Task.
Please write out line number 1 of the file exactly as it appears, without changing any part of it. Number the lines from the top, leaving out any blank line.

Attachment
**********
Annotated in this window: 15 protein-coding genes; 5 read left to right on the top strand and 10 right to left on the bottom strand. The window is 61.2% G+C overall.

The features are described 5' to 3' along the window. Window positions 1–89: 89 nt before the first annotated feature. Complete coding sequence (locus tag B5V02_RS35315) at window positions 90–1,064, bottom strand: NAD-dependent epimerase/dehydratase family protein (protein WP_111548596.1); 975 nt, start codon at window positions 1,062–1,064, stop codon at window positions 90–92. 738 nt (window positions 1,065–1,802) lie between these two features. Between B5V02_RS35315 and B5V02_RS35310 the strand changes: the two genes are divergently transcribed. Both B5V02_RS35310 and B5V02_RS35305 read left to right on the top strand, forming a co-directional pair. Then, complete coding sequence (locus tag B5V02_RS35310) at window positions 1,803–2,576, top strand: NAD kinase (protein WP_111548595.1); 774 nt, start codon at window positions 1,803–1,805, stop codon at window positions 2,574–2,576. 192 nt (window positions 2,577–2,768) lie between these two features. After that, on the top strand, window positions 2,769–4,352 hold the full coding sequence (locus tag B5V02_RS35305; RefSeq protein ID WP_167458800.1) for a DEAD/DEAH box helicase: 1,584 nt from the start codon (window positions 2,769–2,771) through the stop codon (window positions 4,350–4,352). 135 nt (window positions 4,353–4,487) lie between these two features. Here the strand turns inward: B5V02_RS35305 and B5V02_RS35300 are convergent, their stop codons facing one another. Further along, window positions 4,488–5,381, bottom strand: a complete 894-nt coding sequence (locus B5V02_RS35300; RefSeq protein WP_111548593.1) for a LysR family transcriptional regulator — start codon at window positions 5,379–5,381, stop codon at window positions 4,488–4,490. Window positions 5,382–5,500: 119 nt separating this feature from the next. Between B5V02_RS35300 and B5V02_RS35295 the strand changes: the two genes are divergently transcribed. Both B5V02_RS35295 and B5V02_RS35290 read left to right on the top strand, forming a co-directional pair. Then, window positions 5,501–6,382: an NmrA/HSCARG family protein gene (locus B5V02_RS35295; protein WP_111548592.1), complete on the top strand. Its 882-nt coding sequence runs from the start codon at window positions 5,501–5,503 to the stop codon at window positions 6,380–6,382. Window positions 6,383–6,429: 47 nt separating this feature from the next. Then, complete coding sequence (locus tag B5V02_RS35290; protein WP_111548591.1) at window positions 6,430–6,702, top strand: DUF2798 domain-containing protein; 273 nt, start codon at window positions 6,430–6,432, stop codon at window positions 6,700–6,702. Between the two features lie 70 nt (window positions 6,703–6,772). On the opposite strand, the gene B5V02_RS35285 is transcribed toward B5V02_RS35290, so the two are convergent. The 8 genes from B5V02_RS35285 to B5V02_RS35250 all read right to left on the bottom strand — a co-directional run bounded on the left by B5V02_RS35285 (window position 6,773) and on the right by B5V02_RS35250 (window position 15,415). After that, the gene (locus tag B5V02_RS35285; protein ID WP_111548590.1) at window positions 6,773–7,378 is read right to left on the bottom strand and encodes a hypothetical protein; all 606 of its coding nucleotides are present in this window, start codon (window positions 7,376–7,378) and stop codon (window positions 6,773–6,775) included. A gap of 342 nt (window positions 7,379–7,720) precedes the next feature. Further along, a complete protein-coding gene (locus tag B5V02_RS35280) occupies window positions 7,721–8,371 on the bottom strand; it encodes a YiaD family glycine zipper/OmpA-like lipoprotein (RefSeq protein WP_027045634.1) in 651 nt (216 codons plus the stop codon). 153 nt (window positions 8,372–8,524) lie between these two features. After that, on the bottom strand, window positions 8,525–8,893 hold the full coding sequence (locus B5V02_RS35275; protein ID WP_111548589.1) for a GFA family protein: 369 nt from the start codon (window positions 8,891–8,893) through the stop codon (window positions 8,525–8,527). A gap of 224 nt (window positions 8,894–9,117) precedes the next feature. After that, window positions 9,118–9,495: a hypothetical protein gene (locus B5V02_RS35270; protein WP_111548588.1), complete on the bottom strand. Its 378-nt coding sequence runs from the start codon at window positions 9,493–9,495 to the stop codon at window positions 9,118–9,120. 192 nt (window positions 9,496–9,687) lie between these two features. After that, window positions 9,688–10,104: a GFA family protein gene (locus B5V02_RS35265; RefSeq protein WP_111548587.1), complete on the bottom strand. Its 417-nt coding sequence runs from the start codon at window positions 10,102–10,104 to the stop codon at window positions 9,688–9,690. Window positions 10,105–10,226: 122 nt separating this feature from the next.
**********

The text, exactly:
Annotated in this window: 15 protein-coding genes; 5 read left to right on the top strand and 10 right to left on the bottom strand. The window is 61.2% G+C overall.